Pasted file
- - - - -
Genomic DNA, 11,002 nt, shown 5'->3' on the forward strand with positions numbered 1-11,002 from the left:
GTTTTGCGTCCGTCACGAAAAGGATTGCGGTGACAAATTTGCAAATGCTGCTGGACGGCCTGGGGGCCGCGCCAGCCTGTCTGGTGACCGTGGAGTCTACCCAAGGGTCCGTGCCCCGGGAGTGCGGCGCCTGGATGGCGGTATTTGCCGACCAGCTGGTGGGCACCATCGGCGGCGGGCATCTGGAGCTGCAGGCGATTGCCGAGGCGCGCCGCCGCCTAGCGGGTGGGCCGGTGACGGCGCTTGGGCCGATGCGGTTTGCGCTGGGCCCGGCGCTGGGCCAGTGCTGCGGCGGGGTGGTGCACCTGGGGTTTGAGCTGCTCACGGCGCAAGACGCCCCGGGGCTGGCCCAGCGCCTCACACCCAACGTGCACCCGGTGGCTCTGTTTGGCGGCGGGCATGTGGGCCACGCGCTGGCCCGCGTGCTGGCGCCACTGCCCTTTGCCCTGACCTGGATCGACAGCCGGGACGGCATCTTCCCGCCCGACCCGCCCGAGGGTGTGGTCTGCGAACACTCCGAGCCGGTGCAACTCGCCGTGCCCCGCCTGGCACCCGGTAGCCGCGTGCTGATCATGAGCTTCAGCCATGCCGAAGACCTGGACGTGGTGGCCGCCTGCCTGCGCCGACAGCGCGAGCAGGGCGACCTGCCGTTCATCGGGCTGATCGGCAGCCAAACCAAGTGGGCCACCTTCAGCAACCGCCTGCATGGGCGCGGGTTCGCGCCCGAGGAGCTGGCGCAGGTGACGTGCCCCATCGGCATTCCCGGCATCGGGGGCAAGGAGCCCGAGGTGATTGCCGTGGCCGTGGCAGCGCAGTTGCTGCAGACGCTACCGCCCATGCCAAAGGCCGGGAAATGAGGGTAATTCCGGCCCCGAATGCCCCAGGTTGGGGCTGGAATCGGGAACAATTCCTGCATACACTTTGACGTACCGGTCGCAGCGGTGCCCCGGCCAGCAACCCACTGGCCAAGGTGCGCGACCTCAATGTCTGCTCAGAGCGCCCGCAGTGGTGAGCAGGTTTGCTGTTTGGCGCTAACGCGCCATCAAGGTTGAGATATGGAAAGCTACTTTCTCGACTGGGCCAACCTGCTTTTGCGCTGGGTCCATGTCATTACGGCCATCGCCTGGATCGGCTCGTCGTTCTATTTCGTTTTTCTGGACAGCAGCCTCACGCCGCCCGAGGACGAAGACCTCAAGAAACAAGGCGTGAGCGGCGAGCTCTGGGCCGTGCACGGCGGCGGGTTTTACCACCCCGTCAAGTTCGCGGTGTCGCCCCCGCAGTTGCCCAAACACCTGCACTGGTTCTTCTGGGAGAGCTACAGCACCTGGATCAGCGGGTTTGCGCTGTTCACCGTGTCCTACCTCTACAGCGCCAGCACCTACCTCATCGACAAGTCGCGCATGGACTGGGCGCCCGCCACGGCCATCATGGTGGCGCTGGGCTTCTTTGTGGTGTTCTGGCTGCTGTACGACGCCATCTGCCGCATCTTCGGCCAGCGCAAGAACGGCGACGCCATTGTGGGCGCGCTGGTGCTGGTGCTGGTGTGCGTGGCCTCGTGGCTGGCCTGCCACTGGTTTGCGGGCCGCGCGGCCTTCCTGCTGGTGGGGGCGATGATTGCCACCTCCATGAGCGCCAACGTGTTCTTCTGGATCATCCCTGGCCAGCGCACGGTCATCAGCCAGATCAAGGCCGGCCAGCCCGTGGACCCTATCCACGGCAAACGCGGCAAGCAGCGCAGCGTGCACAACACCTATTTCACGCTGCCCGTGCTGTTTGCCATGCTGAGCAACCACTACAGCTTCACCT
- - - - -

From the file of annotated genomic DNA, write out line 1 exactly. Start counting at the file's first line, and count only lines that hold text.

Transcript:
Genomic DNA, 11,002 nt, shown 5'->3' on the forward strand with positions numbered 1-11,002 from the left: